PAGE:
Hurry, aspiring writers and illustrators! You have just 18 days to apply to SCBWI-Wisconsin’s 2018 mentorships.  The deadline is November 30, 2017, and this is an opportunity not to be missed. I am deeply honored to be among the six authors/illustrators who’ll be mentoring up-and-coming creators in 2018, along with Jamie Swenson, Jane Kelly, Pat Schmatz, Deb Gross, and Jeanne Styczinski. I’ll work with an author of middle grade or young adult work who’s interested in self-publishing.

First, here are the mentorship basics:

The 2018 SCBWI-Wisconsin Mentorship runs approximately six months, January to June. The amount of interaction between mentor and mentee will be decided between the pair.

Next, the rules:

You must be a current member of SCBWI and have attended at least one member event in the past year, unless applying for the Diversity Mentorship with Pat Schmatz.

You can only apply for one category of mentorship unless you qualify for the Diversity Mentorship, in which case you could apply to more but only win one.

You must yet to be traditionally published in your category.

Finally, the application details:

Follow the guidelines on this online application form and email the requested documents to wisconsin-ra@scbwi.org by November 30th.

 

I’m really looking forward to this adventure. Please apply if you’re interested and spread the word to the creative people in your life who you feel might benefit. Thanks! 🙂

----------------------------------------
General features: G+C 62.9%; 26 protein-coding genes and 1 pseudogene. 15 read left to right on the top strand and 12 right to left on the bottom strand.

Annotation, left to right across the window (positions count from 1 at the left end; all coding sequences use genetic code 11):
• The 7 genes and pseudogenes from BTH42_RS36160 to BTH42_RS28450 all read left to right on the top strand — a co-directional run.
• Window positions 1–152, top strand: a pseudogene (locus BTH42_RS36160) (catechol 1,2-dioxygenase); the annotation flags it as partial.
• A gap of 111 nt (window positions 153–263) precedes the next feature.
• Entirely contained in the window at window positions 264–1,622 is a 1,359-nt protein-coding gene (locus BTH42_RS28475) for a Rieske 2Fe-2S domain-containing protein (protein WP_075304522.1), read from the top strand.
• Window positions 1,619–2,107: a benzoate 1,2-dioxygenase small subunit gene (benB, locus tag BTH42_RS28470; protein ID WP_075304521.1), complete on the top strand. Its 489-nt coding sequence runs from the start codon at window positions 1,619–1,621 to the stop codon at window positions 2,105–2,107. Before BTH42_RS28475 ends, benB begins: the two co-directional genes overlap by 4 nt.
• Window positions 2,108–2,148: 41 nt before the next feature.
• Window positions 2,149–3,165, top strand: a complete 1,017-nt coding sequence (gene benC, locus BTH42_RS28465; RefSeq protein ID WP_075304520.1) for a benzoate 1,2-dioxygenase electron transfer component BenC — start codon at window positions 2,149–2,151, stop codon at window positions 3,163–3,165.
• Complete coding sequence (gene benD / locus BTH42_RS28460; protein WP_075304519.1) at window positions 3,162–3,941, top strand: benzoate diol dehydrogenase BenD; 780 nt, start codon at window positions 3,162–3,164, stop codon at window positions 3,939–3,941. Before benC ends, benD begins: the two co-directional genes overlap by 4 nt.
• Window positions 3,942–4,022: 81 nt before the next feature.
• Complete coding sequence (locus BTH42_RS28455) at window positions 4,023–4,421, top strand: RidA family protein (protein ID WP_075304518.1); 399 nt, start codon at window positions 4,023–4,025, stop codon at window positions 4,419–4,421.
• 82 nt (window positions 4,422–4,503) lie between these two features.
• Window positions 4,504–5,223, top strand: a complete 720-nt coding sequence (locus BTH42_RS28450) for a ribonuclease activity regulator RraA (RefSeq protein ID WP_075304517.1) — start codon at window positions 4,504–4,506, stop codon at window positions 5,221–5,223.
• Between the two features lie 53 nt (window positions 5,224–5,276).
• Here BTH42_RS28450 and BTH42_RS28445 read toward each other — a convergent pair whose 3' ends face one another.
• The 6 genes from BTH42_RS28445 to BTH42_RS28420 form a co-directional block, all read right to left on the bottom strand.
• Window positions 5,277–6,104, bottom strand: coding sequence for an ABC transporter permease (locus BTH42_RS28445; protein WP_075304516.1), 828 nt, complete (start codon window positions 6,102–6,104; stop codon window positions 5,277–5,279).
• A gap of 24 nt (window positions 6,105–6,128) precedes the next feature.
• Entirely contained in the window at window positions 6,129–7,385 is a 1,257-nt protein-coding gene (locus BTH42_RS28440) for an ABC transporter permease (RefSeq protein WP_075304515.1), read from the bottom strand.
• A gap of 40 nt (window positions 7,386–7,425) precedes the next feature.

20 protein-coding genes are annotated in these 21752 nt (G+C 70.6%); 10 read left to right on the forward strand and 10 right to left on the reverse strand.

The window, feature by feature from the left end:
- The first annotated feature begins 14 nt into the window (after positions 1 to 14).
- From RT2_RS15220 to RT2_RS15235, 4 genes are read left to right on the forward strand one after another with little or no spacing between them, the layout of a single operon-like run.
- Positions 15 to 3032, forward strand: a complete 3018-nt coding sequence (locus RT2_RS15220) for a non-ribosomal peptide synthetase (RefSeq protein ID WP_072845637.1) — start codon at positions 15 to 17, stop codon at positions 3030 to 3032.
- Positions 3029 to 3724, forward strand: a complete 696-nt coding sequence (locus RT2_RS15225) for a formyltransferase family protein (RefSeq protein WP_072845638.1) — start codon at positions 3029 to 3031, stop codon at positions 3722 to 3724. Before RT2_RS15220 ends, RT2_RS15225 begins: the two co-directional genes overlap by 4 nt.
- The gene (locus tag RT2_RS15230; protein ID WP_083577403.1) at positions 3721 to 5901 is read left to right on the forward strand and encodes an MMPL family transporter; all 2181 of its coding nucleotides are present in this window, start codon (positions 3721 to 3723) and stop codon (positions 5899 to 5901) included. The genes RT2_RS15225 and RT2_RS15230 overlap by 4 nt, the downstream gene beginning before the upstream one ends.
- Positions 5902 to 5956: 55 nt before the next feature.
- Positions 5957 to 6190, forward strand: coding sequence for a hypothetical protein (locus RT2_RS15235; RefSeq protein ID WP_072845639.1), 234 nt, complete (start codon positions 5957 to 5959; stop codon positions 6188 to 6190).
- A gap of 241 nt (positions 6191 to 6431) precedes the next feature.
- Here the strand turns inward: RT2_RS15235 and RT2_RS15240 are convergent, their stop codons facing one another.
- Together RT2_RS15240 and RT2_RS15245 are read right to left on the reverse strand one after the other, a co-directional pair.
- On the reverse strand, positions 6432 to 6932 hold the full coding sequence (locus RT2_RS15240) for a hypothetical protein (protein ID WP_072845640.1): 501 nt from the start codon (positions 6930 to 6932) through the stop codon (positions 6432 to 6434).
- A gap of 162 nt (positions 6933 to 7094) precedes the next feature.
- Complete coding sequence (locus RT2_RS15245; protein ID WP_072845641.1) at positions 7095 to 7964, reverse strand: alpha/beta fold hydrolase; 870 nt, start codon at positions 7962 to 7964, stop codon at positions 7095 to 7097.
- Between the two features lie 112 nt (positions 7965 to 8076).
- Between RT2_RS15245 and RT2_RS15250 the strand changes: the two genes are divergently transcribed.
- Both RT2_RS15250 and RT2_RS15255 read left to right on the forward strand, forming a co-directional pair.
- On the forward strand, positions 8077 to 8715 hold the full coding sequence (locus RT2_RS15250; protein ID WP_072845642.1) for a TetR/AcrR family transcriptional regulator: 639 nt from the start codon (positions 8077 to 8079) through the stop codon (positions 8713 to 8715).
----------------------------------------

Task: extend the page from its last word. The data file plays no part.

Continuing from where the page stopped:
Playing at the SCBWI-WI Fall Retreat

Silvia Acevedo Presenting at Wisconsin's Society of Children's Book Writers and Illustrators

How often, do you suppose, have you fallen into a rut? Even when trying to be creative, do you find yourself slipping into familiar routines and say, meh, the writing or artwork is good enough?

Whoa boy, let me tell you. If you were feeling that way before the SCBWI-WI Fall Retreat, you left feeling like a new person. Superhero-ish even. There’s no way any uninspired, humdrum, or worse, corrosive thoughts could creep into your creative sphere that weekend. And if you haven’t yet made it a part of your creative journey to connect with others at a conference, I’d highly suggest you do.

Wisconsin’s Society of Children’s Book Writers and Illustrators Fall Retreat was meant to be an antidote to stifling routine. This years theme was “experiment and play,” and what a great thing to  do to help us create.  I was incredibly honored to give three presentations: how to slant the truth through an unreliable narrator; how to bring back the thrill of creating (in case the joy’s become a grind); and using art as inspiration.

Anyone who knows my writing knows that I love a good unreliable narrator. I could talk about that all day. I didn’t, though, to allow attendees time to work on their writing prompts. See? Proof.

Writing at SCBWI-WI

Writing…writing…writing…

And we had an open, dynamic talk on how to banish the blahs. Author Melissa Gorzelanczek not only inspired everyone during her talks, but she came up with the idea of Journey Stones weeks ahead of our workshop. I designed a hundred.

YES to your journey! YES to challenges! YES to bravery! I think the attendees liked them. 🙂

Journey Stones - Silvia Acevedo

Journey Stones

My final presentation really revved my engines. Author Valerie Biel and I talked about the gazillion ways we creative types use other art for our inspiration. I’m talking literature, visual arts, music, theater, or dance. I’m big into the visual arts, and there’s no shortage of it referencing mythology, so I was absolutely in my element. Here are a few pictures I shared: me hanging out with Cupid at the Milwaukee Art Museum and then imitating Bacchus, the god of theatre and wine, at the Louvre. We’re buds, ya know.